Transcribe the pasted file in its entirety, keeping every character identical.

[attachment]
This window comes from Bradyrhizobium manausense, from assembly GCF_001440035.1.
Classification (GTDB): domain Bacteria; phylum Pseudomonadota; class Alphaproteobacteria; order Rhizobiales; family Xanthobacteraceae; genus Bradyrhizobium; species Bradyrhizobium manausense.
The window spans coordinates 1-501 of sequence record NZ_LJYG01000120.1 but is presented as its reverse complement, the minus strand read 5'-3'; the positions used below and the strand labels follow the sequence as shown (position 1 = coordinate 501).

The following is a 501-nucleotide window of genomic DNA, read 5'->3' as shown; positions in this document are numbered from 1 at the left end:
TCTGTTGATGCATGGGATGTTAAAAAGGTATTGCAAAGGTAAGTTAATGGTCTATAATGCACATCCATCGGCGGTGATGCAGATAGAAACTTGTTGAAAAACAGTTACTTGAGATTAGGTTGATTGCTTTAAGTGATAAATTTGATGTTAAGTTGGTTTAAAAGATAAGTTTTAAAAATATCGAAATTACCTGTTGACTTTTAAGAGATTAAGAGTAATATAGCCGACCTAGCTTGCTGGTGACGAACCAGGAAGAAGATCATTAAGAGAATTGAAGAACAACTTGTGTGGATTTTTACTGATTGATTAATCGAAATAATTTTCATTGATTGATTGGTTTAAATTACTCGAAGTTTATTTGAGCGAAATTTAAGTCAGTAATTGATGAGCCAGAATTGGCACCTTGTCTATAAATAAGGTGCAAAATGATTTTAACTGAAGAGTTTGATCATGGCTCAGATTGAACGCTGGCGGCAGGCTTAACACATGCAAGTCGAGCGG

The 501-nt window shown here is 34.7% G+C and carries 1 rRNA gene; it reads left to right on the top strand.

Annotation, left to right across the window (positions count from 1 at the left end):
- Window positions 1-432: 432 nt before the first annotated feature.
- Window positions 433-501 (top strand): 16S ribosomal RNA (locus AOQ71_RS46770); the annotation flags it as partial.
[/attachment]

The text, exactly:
This window comes from Bradyrhizobium manausense, from assembly GCF_001440035.1.
Classification (GTDB): domain Bacteria; phylum Pseudomonadota; class Alphaproteobacteria; order Rhizobiales; family Xanthobacteraceae; genus Bradyrhizobium; species Bradyrhizobium manausense.
The window spans coordinates 1-501 of sequence record NZ_LJYG01000120.1 but is presented as its reverse complement, the minus strand read 5'-3'; the positions used below and the strand labels follow the sequence as shown (position 1 = coordinate 501).

The following is a 501-nucleotide window of genomic DNA, read 5'->3' as shown; positions in this document are numbered from 1 at the left end:
TCTGTTGATGCATGGGATGTTAAAAAGGTATTGCAAAGGTAAGTTAATGGTCTATAATGCACATCCATCGGCGGTGATGCAGATAGAAACTTGTTGAAAAACAGTTACTTGAGATTAGGTTGATTGCTTTAAGTGATAAATTTGATGTTAAGTTGGTTTAAAAGATAAGTTTTAAAAATATCGAAATTACCTGTTGACTTTTAAGAGATTAAGAGTAATATAGCCGACCTAGCTTGCTGGTGACGAACCAGGAAGAAGATCATTAAGAGAATTGAAGAACAACTTGTGTGGATTTTTACTGATTGATTAATCGAAATAATTTTCATTGATTGATTGGTTTAAATTACTCGAAGTTTATTTGAGCGAAATTTAAGTCAGTAATTGATGAGCCAGAATTGGCACCTTGTCTATAAATAAGGTGCAAAATGATTTTAACTGAAGAGTTTGATCATGGCTCAGATTGAACGCTGGCGGCAGGCTTAACACATGCAAGTCGAGCGG

The 501-nt window shown here is 34.7% G+C and carries 1 rRNA gene; it reads left to right on the top strand.

Annotation, left to right across the window (positions count from 1 at the left end):
- Window positions 1-432: 432 nt before the first annotated feature.
- Window positions 433-501 (top strand): 16S ribosomal RNA (locus AOQ71_RS46770); the annotation flags it as partial.